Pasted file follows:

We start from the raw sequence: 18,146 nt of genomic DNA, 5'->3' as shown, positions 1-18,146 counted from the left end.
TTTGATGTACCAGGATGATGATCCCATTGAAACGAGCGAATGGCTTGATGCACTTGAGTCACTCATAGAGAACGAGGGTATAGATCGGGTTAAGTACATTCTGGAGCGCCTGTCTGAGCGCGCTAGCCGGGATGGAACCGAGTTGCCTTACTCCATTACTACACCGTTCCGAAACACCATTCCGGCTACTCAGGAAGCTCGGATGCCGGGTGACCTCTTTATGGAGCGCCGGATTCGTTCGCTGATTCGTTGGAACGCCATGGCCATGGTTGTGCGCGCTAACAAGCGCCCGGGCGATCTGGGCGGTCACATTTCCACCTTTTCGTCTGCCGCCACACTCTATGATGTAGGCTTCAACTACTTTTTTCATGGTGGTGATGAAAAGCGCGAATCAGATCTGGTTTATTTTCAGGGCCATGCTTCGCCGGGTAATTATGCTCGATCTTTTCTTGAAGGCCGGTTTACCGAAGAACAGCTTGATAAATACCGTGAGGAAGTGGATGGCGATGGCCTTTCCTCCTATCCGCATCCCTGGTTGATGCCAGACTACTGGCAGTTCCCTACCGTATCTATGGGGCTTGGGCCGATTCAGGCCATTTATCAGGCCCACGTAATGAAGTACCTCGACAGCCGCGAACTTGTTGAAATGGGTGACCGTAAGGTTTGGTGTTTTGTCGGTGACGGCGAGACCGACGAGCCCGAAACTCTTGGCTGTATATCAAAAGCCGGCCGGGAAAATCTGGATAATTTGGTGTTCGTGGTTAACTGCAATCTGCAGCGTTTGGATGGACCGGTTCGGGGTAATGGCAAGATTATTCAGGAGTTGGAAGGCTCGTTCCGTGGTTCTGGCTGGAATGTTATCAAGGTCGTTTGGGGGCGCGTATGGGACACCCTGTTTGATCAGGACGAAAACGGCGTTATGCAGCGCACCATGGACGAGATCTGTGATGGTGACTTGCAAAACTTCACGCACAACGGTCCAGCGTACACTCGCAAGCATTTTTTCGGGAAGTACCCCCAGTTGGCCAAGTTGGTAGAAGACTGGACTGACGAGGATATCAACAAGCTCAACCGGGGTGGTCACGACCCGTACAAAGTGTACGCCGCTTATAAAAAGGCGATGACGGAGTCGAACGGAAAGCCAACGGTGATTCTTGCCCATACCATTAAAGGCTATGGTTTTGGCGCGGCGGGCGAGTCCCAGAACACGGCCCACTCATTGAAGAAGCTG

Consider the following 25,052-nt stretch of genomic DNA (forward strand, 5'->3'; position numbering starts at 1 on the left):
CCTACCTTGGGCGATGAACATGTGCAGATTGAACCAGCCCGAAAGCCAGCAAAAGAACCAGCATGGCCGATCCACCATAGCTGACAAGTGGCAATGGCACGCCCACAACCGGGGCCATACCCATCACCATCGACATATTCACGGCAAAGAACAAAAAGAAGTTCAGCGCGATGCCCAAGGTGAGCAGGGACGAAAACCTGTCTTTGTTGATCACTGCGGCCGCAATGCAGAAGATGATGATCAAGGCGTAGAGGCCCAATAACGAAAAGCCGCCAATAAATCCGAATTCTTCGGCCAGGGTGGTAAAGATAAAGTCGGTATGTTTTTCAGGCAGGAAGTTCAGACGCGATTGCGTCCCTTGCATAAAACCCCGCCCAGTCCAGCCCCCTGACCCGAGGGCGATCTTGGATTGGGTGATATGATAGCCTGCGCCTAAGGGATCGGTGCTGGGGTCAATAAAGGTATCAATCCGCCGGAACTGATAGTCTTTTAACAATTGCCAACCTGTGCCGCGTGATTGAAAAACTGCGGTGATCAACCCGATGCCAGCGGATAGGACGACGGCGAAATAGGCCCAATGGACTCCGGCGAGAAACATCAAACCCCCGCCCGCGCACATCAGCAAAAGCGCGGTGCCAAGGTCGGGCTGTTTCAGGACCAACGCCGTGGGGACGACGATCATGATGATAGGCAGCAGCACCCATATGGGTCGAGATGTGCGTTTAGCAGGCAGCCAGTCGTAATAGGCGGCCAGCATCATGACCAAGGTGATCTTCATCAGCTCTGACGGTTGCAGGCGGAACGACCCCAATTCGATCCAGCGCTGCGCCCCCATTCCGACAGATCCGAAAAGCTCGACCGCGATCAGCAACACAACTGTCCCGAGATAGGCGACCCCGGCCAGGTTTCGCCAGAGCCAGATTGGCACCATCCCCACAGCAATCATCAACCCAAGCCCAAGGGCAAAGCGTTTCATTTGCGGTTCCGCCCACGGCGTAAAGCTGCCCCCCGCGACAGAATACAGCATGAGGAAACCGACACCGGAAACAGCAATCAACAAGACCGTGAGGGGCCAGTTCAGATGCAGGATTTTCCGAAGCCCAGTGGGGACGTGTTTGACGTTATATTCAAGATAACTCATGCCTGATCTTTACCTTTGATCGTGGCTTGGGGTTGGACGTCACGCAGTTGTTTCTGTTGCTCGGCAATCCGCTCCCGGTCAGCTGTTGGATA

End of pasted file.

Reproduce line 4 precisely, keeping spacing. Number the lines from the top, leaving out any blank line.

CCTACCTTGGGCGATGAACATGTGCAGATTGAACCAGCCCGAAAGCCAGCAAAAGAACCAGCATGGCCGATCCACCATAGCTGACAAGTGGCAATGGCACGCCCACAACCGGGGCCATACCCATCACCATCGACATATTCACGGCAAAGAACAAAAAGAAGTTCAGCGCGATGCCCAAGGTGAGCAGGGACGAAAACCTGTCTTTGTTGATCACTGCGGCCGCAATGCAGAAGATGATGATCAAGGCGTAGAGGCCCAATAACGAAAAGCCGCCAATAAATCCGAATTCTTCGGCCAGGGTGGTAAAGATAAAGTCGGTATGTTTTTCAGGCAGGAAGTTCAGACGCGATTGCGTCCCTTGCATAAAACCCCGCCCAGTCCAGCCCCCTGACCCGAGGGCGATCTTGGATTGGGTGATATGATAGCCTGCGCCTAAGGGATCGGTGCTGGGGTCAATAAAGGTATCAATCCGCCGGAACTGATAGTCTTTTAACAATTGCCAACCTGTGCCGCGTGATTGAAAAACTGCGGTGATCAACCCGATGCCAGCGGATAGGACGACGGCGAAATAGGCCCAATGGACTCCGGCGAGAAACATCAAACCCCCGCCCGCGCACATCAGCAAAAGCGCGGTGCCAAGGTCGGGCTGTTTCAGGACCAACGCCGTGGGGACGACGATCATGATGATAGGCAGCAGCACCCATATGGGTCGAGATGTGCGTTTAGCAGGCAGCCAGTCGTAATAGGCGGCCAGCATCATGACCAAGGTGATCTTCATCAGCTCTGACGGTTGCAGGCGGAACGACCCCAATTCGATCCAGCGCTGCGCCCCCATTCCGACAGATCCGAAAAGCTCGACCGCGATCAGCAACACAACTGTCCCGAGATAGGCGACCCCGGCCAGGTTTCGCCAGAGCCAGATTGGCACCATCCCCACAGCAATCATCAACCCAAGCCCAAGGGCAAAGCGTTTCATTTGCGGTTCCGCCCACGGCGTAAAGCTGCCCCCCGCGACAGAATACAGCATGAGGAAACCGACACCGGAAACAGCAATCAACAAGACCGTGAGGGGCCAGTTCAGATGCAGGATTTTCCGAAGCCCAGTGGGGACGTGTTTGACGTTATATTCAAGATAACTCATGCCTGATCTTTACCTTTGATCGTGGCTTGGGGTTGGACGTCACGCAGTTGTTTCTGTTGCTCGGCAATCCGCTCCCGGTCAGCTGTTGGATA